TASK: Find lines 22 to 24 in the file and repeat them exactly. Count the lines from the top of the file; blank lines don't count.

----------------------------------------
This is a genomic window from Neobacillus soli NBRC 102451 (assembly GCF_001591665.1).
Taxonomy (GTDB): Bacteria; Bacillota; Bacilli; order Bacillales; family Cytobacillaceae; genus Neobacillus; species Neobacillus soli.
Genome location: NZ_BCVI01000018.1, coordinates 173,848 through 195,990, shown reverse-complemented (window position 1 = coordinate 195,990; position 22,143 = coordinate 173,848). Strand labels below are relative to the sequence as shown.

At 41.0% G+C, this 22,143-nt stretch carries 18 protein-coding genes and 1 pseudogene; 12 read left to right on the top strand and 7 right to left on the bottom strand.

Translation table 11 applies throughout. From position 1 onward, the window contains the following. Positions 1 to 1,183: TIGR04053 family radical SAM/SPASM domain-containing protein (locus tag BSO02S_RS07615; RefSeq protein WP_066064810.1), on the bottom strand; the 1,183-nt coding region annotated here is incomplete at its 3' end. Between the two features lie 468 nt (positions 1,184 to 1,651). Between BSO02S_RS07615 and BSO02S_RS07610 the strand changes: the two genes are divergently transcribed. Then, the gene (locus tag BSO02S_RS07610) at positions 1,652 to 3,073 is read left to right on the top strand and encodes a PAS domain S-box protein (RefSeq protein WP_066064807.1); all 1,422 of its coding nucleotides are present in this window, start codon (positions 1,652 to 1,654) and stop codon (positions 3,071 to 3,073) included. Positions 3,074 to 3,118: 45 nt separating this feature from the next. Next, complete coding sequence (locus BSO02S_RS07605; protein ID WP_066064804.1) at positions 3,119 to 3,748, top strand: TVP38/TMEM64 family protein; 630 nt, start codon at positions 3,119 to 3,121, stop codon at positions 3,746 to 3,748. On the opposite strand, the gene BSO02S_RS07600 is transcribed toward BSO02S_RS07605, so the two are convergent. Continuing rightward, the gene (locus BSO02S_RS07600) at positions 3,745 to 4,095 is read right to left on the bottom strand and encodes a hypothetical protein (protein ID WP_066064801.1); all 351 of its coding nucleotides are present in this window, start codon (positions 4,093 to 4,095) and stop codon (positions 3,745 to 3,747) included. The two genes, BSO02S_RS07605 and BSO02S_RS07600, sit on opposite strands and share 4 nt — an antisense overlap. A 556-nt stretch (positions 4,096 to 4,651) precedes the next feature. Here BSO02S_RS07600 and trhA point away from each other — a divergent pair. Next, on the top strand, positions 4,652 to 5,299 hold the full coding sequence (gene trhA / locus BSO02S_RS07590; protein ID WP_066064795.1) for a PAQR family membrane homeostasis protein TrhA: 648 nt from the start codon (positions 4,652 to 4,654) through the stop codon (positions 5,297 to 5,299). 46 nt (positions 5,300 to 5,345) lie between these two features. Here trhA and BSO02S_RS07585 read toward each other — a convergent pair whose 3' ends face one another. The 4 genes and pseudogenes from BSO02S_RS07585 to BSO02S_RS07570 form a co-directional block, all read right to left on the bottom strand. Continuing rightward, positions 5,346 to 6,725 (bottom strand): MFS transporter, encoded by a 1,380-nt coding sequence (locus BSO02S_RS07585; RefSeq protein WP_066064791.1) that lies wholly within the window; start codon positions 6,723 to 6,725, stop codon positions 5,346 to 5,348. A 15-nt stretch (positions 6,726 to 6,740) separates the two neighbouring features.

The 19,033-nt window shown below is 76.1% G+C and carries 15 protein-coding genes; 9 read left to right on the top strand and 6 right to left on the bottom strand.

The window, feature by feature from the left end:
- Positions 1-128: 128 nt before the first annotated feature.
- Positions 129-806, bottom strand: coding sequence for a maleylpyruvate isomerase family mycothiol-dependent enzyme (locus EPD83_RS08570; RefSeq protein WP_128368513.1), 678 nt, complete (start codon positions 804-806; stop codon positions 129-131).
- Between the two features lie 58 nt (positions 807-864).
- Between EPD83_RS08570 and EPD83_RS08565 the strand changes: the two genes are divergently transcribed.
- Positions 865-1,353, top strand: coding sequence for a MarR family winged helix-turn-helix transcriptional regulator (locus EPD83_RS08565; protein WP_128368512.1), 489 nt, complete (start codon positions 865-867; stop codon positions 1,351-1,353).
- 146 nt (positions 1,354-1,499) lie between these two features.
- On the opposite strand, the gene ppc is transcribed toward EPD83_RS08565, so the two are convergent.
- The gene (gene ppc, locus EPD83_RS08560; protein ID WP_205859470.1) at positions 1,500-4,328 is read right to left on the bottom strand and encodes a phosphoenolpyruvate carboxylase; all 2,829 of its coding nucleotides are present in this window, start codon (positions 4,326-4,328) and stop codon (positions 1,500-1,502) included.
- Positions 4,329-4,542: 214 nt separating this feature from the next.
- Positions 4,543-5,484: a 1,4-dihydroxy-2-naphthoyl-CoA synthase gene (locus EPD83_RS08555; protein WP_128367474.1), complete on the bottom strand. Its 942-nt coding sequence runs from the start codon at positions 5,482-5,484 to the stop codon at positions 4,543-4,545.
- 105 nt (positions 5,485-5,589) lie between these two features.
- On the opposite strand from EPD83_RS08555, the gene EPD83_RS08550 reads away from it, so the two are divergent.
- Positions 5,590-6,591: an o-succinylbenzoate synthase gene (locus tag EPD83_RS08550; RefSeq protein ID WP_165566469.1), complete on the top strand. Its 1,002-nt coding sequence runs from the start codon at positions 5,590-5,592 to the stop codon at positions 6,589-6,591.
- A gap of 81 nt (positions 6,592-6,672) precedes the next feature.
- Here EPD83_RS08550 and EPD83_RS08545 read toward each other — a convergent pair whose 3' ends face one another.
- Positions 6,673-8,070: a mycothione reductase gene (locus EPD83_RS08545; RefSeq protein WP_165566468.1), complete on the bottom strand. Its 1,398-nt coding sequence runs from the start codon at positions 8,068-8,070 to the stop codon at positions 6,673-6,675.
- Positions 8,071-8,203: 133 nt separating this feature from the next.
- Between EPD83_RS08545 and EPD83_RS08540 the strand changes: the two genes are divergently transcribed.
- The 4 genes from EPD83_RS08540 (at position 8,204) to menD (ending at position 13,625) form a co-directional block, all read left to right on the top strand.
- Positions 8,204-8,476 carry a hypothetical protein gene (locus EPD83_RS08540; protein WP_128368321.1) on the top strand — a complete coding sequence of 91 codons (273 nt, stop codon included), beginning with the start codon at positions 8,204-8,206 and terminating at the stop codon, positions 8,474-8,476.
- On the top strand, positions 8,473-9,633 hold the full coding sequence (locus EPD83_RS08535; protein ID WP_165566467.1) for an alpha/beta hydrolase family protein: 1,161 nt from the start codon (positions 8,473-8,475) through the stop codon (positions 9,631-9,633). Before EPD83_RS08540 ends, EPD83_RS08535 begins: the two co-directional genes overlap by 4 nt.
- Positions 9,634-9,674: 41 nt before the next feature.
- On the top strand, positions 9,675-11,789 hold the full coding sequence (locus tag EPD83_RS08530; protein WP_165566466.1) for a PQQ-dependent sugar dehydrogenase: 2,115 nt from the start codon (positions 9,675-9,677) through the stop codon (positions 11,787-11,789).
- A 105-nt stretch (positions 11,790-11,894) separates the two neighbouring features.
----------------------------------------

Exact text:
- Here EPD83_RS08550 and EPD83_RS08545 read toward each other — a convergent pair whose 3' ends face one another.
- Positions 6,673-8,070: a mycothione reductase gene (locus EPD83_RS08545; RefSeq protein WP_165566468.1), complete on the bottom strand. Its 1,398-nt coding sequence runs from the start codon at positions 8,068-8,070 to the stop codon at positions 6,673-6,675.
- Positions 8,071-8,203: 133 nt separating this feature from the next.